Mass noun  

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Train wreck at Montparnasse (October 22, 1895) by Studio Lévy and Sons.
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Train wreck at Montparnasse (October 22, 1895) by Studio Lévy and Sons.

In linguistics, a mass noun (also uncountable noun or non-count noun) is a noun that refers to some entity as an undifferentiated unit rather than as something with discrete subsets. Non-count nouns are best identified by their syntactic properties, and especially in contrast with count nouns. The semantics of mass nouns are highly controversial. Given that different languages have different grammatical features, the actual test for which nouns are mass nouns may vary between languages. In English, mass nouns are characterized by the fact that they cannot be directly modified by a numeral without specifying a unit of measurement, and that they cannot combine with an indefinite article (a or an). Thus, the mass noun "water" is quantified as "20 liters of water" while the count noun "chair" is quantified as "20 chairs". However, mass nouns (like count nouns) can be quantified in relative terms without unit specification (e.g., "much water," "many chairs").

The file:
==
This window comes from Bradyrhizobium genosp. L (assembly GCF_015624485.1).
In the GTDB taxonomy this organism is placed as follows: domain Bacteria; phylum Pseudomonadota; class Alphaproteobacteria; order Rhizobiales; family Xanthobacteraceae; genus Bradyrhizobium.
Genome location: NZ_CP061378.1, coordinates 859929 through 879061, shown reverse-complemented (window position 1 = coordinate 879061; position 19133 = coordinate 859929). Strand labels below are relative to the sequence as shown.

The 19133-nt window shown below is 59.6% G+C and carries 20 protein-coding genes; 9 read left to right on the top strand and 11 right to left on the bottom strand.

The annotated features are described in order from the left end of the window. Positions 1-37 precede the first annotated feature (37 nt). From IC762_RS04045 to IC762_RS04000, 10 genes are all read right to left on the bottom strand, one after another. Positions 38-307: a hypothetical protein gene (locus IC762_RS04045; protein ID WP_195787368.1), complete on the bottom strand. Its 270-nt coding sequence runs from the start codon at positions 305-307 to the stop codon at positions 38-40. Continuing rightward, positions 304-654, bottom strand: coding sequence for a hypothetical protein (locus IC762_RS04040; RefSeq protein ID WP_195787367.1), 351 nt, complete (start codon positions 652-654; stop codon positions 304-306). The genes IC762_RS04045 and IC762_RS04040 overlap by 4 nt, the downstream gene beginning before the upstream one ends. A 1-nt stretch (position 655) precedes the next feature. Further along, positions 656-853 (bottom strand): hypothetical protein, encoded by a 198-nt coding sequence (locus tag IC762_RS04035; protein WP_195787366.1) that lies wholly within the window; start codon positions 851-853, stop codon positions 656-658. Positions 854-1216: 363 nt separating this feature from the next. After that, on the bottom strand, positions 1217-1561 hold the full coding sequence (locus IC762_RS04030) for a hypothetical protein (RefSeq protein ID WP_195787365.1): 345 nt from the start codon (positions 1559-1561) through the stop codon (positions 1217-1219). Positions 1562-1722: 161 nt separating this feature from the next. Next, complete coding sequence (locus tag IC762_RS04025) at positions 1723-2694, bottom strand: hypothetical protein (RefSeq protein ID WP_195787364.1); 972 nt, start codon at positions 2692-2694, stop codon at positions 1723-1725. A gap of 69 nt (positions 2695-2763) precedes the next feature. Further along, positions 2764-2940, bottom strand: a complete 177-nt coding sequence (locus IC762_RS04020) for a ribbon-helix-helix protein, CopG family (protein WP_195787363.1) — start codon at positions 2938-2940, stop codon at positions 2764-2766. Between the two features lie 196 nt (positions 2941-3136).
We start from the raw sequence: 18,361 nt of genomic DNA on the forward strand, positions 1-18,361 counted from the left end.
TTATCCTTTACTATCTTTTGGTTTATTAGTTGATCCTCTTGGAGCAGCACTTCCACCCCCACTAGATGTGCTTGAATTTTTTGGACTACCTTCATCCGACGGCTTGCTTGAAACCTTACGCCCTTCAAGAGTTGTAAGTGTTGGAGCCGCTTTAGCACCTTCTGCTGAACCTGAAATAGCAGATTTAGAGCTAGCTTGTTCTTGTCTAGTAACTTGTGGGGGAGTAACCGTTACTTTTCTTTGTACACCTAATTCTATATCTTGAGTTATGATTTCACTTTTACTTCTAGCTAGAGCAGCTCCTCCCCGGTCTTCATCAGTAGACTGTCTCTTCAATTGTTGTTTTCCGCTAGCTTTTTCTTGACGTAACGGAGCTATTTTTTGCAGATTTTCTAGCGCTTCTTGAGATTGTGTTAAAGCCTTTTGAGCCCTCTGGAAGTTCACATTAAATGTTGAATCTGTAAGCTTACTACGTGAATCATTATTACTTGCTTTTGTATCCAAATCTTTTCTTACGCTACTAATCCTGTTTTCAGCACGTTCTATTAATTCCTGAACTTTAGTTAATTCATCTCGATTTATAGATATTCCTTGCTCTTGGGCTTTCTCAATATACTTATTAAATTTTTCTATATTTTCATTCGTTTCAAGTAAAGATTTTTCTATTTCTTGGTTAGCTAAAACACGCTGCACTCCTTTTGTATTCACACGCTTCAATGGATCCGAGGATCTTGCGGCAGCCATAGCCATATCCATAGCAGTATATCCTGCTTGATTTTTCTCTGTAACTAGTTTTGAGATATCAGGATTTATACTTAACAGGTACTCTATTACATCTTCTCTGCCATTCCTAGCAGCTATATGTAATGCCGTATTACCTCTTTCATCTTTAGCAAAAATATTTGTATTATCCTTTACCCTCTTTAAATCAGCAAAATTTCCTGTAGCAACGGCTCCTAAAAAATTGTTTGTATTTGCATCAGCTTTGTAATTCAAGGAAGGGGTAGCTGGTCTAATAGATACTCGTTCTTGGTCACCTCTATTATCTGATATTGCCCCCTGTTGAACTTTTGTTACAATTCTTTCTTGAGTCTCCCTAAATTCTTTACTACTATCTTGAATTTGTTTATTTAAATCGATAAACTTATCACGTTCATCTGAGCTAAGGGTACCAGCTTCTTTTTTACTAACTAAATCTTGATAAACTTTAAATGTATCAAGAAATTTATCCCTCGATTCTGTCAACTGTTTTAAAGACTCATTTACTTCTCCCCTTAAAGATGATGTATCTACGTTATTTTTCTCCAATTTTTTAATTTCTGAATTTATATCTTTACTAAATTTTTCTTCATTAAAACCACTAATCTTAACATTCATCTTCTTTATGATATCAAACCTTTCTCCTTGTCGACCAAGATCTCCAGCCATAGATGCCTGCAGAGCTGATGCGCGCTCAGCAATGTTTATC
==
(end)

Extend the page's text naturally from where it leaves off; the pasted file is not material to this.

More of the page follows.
Some mass nouns can be used in English in the plural to mean "more than one instance (or example) of a certain sort of entity"—for example, "Many cleaning agents today are technically not soaps, but detergents." In such cases they no longer play the role of mass nouns, but (syntactically) they are treated as count nouns.

Some nouns have both a mass sense and a count sense (for example, paper).

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Unless indicated otherwise, the text in this article is either based on Wikipedia article "Mass noun" or another language Wikipedia page thereof used under the terms of the GNU Free Documentation License; or on original research by Jahsonic and friends. See Art and Popular Culture's copyright notice.

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